Figure 18 shows the energy spectra obtained for each of the tests mentioned in Table 4, as well as for the incident wave and at the control point.
The amplified energy for the case of PP1 was 4 times and 6 times with respect to the incident energy and the control point, respectively. For the case of PP2, it was 4 and 3 times with respect to the concentrated energy with respect to the incident energy and the control point, respectively, indicating that despite maintaining the eccentricity defined by the law of conic refraction, there is an important impact when the depth to which the lens is submerged is decreased, since for depths of the order of 1/3
Tests of change in the direction of the incident wave
Three tests were performed corresponding to angles of incidence with respect to the optical axis of 10°, 20° and 30°. To simulate the change in the angle of incidence, the elliptical lens was turned 10°, 20° and 30° clockwise. For each case, the instantaneous maximum free surface was graphed and the corresponding energy spectra were obtained at the point of maximum amplification.
Table 5 shows the cases evaluated where the angle of incidence and the position of the maximum are specified in x, y coordinates. Each test was given the acronym LED denoting Elliptical Lens Direction.
Figure 19 shows the position of the focus for each of the cases evaluated, where the optical axis is indicated so as to have a reference of the change of position.
Figure 20 shows the spectra obtained at the positions indicated in Table 5, as well as the spectrum of the incident wave and at the control point. It can be observed in Figure 19 that as the angle of incidence of the waves increases, the focus moves to one side of the optical axis and the amount of energy concentrated by the lens decreases, from 56 times, and to 4 times and 67 times and 5 times the energy obtained at the control point, for LED1, LED2 and LED3, respectively (see Figure 20). The change of the position of the focus with respect to the optical axis was recorded by highspeed video in the FIUNAM for the case of an angle of incidence of 20° (corresponding to LED2) and the displacement of the focal area coincides with the that was simulated with the CELERIS model (Figure 21).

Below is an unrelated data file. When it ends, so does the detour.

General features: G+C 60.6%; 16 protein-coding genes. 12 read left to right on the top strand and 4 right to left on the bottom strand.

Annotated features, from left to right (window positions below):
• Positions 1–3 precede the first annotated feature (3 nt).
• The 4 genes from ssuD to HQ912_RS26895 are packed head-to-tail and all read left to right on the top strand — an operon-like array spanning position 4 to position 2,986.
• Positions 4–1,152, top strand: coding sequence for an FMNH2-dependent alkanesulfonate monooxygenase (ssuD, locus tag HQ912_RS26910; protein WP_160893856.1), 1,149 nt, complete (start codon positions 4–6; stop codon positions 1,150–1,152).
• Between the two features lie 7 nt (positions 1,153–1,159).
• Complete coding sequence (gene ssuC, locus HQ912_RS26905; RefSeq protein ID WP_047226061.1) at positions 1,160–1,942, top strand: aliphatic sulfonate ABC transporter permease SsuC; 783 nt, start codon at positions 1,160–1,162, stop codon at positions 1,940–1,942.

Conclusions
In this research the ability of submerged elliptical lenses to amplify wave energy that could be harnessed as a source of renewable energy was evaluated through numerical simulations with a Boussinesq type model. The CELERIS model was satisfactorily validated by means of laboratory tests in the FIUNAM, showing that it is capable of simulating the focalization process adequately for waves with normal incidence and those with oblique incidence. With respect to the performance evaluation tests, it was found that with the geometries defined from the refractive index and/or the resulting eccentricity of the conics refractive law, the greatest amount of energy was obtained in the focal point, where the energy calculated obtained was between 7 and 8 times that at the control point. However, it was found that there are certain limits of water depth, installation depth and size of the respective semiaxes to
This article establishes optimal ranges for the design of a submerged elliptical lens from the incident wavelength, with which an energy concentration can be obtained which is approximately 8 times greater (during stable conditions) than without a submerged lens (point of control). In addition, lens performance metrics for different geometries are suggested, in terms of eccentricity and height, as well as depth of installation, thereby offering different alternatives.
Acknowledgements
For the financing of the development of this project, the CONACyT is thanked. ConacytSener Fund (project ICCEO232986) were responsible for partial financing, during the numerical simulations of the CELERIS model. The authors wish to thank Ing. Ponciano Trinidad Ramírez for support in the laboratory testing.
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Received: January 15, 2018; Accepted: May 27, 2019